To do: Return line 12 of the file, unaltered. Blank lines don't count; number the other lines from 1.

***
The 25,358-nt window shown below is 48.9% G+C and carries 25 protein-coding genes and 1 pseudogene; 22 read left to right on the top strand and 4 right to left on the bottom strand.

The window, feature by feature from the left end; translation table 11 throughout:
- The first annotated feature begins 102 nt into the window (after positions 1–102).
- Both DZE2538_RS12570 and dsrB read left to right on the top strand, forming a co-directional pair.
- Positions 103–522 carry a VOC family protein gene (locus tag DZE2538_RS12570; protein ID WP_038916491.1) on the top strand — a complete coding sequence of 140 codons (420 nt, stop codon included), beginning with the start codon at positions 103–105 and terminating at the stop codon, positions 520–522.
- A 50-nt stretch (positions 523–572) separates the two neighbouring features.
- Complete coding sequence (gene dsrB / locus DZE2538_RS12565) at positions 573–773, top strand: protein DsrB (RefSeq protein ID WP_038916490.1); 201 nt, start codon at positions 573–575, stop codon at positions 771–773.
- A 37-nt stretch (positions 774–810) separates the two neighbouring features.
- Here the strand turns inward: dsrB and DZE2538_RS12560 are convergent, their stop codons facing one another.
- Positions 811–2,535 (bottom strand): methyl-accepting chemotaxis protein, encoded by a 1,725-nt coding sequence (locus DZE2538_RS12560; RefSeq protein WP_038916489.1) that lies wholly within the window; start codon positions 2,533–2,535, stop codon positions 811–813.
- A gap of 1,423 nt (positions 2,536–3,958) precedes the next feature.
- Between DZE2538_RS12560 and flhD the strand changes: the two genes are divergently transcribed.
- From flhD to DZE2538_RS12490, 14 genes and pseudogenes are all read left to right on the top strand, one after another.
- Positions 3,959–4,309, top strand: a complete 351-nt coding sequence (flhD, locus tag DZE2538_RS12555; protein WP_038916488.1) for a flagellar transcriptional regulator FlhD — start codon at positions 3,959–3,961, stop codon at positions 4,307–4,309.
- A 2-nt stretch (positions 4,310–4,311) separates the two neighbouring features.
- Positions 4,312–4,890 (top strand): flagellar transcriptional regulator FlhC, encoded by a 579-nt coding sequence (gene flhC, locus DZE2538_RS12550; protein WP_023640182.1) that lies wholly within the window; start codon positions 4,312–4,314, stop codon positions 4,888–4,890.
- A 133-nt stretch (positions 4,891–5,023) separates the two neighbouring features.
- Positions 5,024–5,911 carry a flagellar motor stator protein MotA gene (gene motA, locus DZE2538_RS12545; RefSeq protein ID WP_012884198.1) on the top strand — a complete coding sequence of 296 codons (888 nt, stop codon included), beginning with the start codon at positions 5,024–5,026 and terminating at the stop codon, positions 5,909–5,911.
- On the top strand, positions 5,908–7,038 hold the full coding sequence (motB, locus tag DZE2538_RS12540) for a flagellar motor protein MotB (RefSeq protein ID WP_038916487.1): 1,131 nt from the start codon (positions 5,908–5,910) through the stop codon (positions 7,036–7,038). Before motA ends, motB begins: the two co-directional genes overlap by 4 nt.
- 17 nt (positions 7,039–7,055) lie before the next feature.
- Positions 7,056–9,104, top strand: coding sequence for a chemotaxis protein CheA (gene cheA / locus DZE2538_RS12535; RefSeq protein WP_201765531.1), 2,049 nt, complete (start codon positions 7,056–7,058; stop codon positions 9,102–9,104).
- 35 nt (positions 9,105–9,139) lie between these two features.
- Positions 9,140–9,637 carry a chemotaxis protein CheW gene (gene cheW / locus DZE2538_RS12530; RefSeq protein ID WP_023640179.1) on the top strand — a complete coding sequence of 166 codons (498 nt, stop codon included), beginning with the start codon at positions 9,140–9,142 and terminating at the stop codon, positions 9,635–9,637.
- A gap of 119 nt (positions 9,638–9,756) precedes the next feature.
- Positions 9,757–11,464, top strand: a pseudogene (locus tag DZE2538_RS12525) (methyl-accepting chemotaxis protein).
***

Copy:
- Between DZE2538_RS12560 and flhD the strand changes: the two genes are divergently transcribed.